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Later you find a destination or point
of origin in the hillsides of plastic sheeting,
plywood or corrugated tin leaving you
to imagine all the life that’s buried there,
marked off with high walls and safety barriers


                 from;  African landscape with figures  by Stuart Nunn








Eating Melons
Walking with a Walkman
Displaced Persons,1945
African landscape with figures
Going to school with D H Lawrence
The Tesco Metamorphoses
Glencoe, Culloden, Killiecrankie
An Atlas of the World’s Edges
Harvest 1946



1 – BIOGRAPHY:  Stuart Nunn


I live in South Gloucestershire and am now fully retired from any work that pays me. I've been published in Smith's Knoll, South, Envoi and Iota. I've won prizes in various competitions, including once, long ago, a minor mention in the Bridport International. I belong to three local poetry groups as well as the PK List, whose members are my first readers, and much valued.







Such improbable complications of glasswork,
whose arrangement we weren’t to concern ourselves with
but whose name we had to know – Kipps,
and in the bottom chamber, marble chips.
He poured the acid in and in my brain
some kind of reaction started:
this wasn’t education so much as conjuring,
and I was certainly up for that.
And over there, the bubbles rose
until the flask was full of faintly coloured nothing.
Meanwhile, in another classroom, Owen’s soldiers
were struggling to fit their clumsy masks
and gargling lungs were flung into carts.
Invited to smell it, of course we did.
Mitch reacted first, and soon half the class
was hanging, as instructed, out the window.
“Breathe deeply, boys. Taste God’s good air.”

This was published in Smith’s Knoll, which I reckon is my greatest publishing achievement. Not just published but the first poem in the magazine, with a very complimentary comment. I like to get it out now and again, just to look at!

Eating Melons

In the market we smelt them,
holding the stalk to our hungry faces,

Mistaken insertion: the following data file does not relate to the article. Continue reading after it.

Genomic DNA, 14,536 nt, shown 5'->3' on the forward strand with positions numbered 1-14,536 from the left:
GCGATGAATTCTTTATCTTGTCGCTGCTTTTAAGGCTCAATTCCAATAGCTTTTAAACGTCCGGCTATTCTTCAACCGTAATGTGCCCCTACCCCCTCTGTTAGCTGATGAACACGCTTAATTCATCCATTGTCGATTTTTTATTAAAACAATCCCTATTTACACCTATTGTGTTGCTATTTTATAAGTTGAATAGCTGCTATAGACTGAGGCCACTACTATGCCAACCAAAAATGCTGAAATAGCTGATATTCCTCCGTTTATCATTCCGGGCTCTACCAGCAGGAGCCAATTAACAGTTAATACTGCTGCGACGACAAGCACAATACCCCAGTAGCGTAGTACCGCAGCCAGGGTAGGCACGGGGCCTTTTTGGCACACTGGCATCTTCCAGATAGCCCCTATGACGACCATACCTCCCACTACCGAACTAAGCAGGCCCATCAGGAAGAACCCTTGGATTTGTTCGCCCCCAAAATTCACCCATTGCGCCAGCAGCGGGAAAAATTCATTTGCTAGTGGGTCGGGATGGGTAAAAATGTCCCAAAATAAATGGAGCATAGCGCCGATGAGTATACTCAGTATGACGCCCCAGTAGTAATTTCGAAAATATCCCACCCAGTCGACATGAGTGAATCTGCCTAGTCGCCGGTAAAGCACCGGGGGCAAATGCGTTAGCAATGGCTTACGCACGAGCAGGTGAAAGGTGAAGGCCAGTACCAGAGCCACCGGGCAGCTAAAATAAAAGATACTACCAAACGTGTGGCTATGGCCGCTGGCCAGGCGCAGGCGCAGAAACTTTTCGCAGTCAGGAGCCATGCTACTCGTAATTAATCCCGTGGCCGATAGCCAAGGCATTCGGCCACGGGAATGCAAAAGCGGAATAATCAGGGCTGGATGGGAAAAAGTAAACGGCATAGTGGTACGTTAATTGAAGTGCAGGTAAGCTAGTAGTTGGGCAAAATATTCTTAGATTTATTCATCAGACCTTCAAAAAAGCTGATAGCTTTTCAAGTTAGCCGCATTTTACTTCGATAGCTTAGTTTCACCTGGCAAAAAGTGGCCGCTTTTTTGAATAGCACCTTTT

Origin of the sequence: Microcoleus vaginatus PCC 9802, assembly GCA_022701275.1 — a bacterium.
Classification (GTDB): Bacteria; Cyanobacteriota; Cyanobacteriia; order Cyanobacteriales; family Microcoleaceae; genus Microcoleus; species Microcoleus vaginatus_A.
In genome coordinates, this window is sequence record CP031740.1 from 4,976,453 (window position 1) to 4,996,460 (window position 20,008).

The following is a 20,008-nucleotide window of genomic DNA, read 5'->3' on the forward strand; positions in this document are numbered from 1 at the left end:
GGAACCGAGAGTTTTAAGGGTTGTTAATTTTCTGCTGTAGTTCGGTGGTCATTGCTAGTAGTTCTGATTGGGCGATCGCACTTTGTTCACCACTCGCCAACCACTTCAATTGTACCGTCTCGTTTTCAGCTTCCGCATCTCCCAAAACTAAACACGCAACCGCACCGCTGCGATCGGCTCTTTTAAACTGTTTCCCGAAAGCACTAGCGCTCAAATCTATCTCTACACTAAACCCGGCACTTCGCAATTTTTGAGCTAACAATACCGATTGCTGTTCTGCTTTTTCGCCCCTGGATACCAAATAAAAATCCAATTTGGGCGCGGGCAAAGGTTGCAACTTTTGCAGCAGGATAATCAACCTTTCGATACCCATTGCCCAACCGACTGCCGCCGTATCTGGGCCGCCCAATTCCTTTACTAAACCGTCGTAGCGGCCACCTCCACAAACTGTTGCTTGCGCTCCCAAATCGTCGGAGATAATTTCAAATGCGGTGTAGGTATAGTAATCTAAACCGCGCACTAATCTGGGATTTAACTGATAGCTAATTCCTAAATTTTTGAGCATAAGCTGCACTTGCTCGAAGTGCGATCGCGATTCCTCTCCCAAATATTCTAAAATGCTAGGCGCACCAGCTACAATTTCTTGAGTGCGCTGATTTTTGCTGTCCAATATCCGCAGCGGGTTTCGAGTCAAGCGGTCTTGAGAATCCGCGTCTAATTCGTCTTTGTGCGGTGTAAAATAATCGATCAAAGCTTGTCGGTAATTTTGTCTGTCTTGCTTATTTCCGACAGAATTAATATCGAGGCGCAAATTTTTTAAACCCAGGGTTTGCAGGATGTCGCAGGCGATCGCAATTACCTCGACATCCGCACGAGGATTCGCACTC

sensed the sweetness imprisoned, lurking.
Halving them’s the work of a sword,
but here the breadknife does as well.
The seeds swim in juice, hang
by umbilicals of fibrous sucrose,
beg to be drunk before they’re dumped.
Sweetness made liquid, hanging on to flesh
that fails in the liquidiser of the teeth.
Tasted, drunk, gone, leaving a hint
of corruption in the throat that means
thank God you didn’t leave them
longer in the fridge. Sweet almost
to the rind that threatens to collapse
under the greedy spoon. Say their names
to taste again: Charentais, Piel
de Sapo, Honeydew, Cantaloupe.

This and the following poem were published in South, in the same month. They change the editors for each edition and poems are selected blind. I was chuffed to have two chosen.

Walking with a Walkman

They probably think I’m a sad old get,
ears wired to trousers pocket
like some slouching adolescent.
But through the centre of my skull
the Lark’s Ascending and the street
becomes the stretch of moor above Gilwern.

On my left the hardware store,
optician, charity shop are
the strings, sweeping the tune
across the distant hills.
Estate agents to the right,
the paper shop and bank,
the lower strings and brass, the sea
that glimmers along the horizon.

The sky is blue all right
with clouds scudding in from the north,
but the vapour trail becomes
a small brown bird
that sings its heart out
with a sound like Tamsin Little’s violin.

Displaced Persons,1945

Shavings smell no different here. Sometimes I close my eyes
on the regimented squalor of the huts;
bang nails, plane scraps of deal to drown the misery.

At first he watched as though afraid – and he’d good excuse,
I suspect, after all he’d seen – expecting to be kicked,
or shouted at in the only language I can speak.

But I’m not here, like some, to ill-treat boys,
no matter what they’ve seen – and the ragged uniform
he wears says his innocence has been conscripted.